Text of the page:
Skip to main content

Software Helps Blind Student Learn Physics

Physics can be very difficult to learn, but imagine how much harder it would be if your textbook had numerous errors and typos. For Amanda Lacy—a computer-science major at Austin Community College—an inadequate digital textbook almost made her drop out of her physics class. With the help of a dedicated professor and some new computer software,however, she earned an A in the class and regained her enthusiasm for physics according to a recent article from the Chronicle of Higher Education.

Image Courtesy Christophe Moustier.

The textbook that the college provided had audio and braille accompaniments so that Lacy could understand the material. But the textbook couldn't relay many of the equations accurately. For instance, the textbook couldn't express simple mathematical terms like exponents, making it extremely difficult to understand the formulas.

Lacy's professor, Richard Baldwin, realized how much trouble she was having and began spending time with her going over homework problems. During his time working with Lacy, Baldwin started developing an online module that can discern physical and mathematical symbols, supplementing a traditional digital textbook for the blind.

Baldwin didn't stop there, though. He also created a drawing program that allows blind students to better understand conceptual problems. Lacy, for example, was often allowed to skip homework problems that required a sketch. Now she can do those problems much more easily on the computer, and she hopes to be able to turn in full homework sets for her next class like everyone else.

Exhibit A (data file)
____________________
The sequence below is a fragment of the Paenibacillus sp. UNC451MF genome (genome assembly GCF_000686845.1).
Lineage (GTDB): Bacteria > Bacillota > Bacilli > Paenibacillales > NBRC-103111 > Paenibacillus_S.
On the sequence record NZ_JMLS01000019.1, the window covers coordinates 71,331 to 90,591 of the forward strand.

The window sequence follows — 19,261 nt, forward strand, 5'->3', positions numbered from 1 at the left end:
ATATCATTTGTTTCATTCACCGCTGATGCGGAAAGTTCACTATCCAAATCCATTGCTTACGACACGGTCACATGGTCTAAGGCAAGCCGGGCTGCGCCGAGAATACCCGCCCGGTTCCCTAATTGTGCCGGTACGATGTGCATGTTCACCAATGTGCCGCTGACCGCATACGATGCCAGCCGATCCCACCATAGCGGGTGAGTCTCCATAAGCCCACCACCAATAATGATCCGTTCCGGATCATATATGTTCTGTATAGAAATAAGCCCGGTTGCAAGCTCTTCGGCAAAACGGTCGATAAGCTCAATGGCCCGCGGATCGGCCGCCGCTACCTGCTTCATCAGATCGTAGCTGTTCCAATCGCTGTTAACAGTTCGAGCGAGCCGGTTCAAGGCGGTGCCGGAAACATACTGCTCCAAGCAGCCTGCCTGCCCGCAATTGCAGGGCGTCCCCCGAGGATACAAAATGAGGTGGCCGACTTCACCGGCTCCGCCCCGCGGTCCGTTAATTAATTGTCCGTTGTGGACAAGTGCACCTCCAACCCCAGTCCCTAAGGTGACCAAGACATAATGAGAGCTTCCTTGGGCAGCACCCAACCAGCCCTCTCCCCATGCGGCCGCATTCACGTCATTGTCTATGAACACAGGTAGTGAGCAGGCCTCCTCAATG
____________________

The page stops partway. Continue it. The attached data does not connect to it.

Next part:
For the full story, take a look at the Chronicle article.

You can find the online modules here, and the drawing program can be downloaded from Baldwin's site.


Popular Posts

How 4,000 Physicists Gave a Vegas Casino its Worst Week Ever

What happens when several thousand distinguished physicists, researchers, and students descend on the nation’s gambling capital for a conference? The answer is "a bad week for the casino"—but you'd never guess why.

Ask a Physicist: Phone Flash Sharpie Shock!

Lexie and Xavier, from Orlando, FL want to know:
"What's going on in this video? Our science teacher claims that the pain comes from a small electrical shock, but we believe that this is due to the absorption of light. Please help us resolve this dispute!"

The Science of Ice Cream: Part One

Even though it's been a warm couple of months already, it's officially summer. A delicious, science-filled way to beat the heat? Making homemade ice cream.

(We've since updated this article to include the science behind vegan ice cream. To learn more about ice cream science, check out The Science of Ice Cream, Redux)

Over at Physics@Home there's an easy recipe for homemade ice cream. But what kind of milk should you use to make ice cream? And do you really need to chill the ice cream base before making it? Why do ice cream recipes always call for salt on ice?